Nikki Lane performs country with an edge.
The last time Nikki Lane played a show in Madison she got chased by a tornado.
The Nashville-based singer-songwriter was driving to Milwaukee last June with opening act Hugh Bob & the Hustle. "All of a sudden everyone's phones were like beep, beep, beep," Lane recalls. "Hugh said, 'I think there's a tornado touching down. We really need to get off this highway.'"
The musicians stopped at a gas station, where the woman behind the counter nervously advised that they head home. "Yeah, we should be at home," Lane replied. "But we're in Madison, Wisconsin, running away from a tornado."
Lane's tour stops aren't always as eventful, but the past year has been a busy one for the Greenville, S.C., native. Since the 2014 release of her second album, All or Nothin', Lane has toured the country and played with musicians like Loretta Lynn.
Lane says opening for Lynn felt like a sign to keep going. "You work really hard for a long time just to get to those big steps," says Lane. "But I try not to take it too seriously. I know that Loretta Lynn has somebody open for her every time she plays."
Lane has a special connection with Wisconsin. Hugh Masterson's Appleton-then-Milwaukee-based band the Wildbirds stayed at her former home in California during a tour several years ago. The friendship grew in a musical direction when his new band Hugh Bob & the Hustle asked Lane to sing on a track, "My Truck Feels Like Driving," for their debut album.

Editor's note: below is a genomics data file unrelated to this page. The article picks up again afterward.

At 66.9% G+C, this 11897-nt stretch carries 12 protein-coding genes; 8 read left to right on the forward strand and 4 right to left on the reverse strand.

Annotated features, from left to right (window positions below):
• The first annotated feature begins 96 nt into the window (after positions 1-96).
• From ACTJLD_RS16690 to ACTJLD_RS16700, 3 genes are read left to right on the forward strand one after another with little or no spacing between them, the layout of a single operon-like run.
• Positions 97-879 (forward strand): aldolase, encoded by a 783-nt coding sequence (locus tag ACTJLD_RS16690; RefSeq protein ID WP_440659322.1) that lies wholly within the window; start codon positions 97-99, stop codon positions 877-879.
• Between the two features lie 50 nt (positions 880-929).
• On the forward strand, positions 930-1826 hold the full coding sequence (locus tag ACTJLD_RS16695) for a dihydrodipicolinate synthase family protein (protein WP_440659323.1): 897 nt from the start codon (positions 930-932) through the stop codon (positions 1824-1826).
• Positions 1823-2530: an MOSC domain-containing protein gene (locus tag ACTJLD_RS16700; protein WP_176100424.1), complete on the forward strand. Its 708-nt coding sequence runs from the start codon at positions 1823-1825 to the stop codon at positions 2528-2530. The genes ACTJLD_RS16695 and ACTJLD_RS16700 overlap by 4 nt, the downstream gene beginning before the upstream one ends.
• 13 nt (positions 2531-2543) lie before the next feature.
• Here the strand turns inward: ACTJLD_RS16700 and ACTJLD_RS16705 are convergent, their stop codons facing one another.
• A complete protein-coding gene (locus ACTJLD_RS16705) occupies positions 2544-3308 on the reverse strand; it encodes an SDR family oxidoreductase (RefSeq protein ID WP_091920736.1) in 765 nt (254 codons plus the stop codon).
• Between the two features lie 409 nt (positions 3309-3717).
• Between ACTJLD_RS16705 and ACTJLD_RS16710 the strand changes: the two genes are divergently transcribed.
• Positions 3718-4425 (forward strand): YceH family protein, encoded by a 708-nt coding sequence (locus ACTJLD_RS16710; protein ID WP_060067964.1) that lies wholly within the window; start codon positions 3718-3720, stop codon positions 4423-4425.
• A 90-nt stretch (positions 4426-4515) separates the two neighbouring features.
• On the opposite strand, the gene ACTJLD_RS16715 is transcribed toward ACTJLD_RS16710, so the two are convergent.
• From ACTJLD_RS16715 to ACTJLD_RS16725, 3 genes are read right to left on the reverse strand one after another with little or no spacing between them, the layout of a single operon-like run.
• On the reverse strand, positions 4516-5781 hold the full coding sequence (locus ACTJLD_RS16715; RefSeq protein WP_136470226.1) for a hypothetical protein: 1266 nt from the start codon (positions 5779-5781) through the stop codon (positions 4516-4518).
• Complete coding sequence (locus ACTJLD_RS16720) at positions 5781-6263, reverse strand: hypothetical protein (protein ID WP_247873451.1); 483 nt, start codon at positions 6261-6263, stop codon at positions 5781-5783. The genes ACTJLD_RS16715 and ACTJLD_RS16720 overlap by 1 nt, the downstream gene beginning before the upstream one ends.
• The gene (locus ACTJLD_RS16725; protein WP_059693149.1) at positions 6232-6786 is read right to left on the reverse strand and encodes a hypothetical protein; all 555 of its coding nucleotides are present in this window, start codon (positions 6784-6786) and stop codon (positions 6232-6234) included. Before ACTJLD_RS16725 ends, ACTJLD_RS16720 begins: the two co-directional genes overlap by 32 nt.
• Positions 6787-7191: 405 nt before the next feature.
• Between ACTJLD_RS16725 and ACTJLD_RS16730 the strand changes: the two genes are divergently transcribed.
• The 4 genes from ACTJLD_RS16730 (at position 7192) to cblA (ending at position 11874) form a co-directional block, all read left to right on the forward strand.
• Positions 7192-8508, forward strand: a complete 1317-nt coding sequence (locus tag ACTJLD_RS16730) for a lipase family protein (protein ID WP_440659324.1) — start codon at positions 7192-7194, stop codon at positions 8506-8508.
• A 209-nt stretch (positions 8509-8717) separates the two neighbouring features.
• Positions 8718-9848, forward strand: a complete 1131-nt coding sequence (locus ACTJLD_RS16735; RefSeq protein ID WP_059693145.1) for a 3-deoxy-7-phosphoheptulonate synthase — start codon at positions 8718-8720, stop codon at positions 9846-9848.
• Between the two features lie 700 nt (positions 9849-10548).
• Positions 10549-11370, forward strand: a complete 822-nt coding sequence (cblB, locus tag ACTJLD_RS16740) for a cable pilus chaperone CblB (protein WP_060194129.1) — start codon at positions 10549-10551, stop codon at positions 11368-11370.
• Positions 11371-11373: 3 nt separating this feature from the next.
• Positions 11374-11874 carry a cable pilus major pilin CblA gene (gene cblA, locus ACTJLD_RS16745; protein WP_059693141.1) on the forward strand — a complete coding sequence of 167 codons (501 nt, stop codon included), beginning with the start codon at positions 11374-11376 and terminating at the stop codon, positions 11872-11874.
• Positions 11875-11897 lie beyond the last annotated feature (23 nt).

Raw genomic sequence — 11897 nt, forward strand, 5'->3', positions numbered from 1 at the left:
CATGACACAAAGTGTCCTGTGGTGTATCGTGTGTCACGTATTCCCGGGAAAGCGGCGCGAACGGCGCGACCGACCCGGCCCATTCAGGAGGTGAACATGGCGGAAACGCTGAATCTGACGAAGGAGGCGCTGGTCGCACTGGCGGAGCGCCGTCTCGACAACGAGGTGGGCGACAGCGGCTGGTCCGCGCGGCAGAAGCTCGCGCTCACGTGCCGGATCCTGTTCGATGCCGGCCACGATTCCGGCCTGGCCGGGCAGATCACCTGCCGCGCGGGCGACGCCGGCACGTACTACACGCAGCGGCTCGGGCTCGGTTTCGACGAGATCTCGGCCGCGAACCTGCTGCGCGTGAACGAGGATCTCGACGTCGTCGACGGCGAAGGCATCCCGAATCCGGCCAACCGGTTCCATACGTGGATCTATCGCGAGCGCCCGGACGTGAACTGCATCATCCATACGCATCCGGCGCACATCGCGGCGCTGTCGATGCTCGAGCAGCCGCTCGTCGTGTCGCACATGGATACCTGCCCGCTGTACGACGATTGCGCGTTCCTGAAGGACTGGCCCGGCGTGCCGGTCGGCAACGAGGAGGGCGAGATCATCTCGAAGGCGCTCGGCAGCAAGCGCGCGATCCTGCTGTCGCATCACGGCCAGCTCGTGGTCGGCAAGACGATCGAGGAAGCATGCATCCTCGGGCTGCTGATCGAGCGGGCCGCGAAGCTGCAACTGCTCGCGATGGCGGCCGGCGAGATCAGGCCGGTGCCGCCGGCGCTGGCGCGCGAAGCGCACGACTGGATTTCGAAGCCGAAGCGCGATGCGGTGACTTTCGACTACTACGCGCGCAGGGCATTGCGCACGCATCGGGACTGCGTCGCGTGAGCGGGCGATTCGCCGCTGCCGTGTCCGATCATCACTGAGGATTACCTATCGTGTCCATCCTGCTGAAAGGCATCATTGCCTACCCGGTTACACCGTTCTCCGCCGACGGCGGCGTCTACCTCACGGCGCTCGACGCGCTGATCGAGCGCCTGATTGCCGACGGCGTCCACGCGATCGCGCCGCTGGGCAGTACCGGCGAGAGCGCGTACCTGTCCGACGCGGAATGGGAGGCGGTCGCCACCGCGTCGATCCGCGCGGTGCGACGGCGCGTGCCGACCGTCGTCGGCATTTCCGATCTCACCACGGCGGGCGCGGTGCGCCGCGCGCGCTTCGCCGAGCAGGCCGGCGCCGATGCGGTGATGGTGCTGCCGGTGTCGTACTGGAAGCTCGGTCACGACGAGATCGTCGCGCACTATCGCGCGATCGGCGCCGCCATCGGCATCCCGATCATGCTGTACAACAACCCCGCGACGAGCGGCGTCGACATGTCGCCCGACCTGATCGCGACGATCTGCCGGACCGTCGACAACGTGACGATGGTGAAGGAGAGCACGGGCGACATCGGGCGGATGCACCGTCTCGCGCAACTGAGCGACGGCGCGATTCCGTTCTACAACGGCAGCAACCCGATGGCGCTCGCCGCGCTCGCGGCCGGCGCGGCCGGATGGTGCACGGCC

The songwriter says she feels grateful when musicians ask her to sing on their albums or ask for her opinion. "Being at the [Grand Ole] Opry is awesome, but people are on every night," says Lane. "I've gotten a kick out of having somebody send their record to me first and ask for me to give it a listen. That's more flattering to me."
Masterson has now relocated to Nashville and lives upstairs from Lane. The two have become touring partners, and another neighbor, Jonny Fritz, will join them Feb. 15 at High Noon Saloon.
For All or Nothin', Lane set out to create an album that played like a well-worn mixtape, with country and other musical influences. Producer Dan Auerbach of the Black Keys assembled a team that helped her tell a story with her music. "He really digs into old records and knows exactly where to pull [inspiration] from," says Lane.
"I want it to be a full range of emotions that I experience on a day-to-basis," she says. "If I'm making things that are tongue-in-check but are real and get stuck in your head, then I'm doing my job."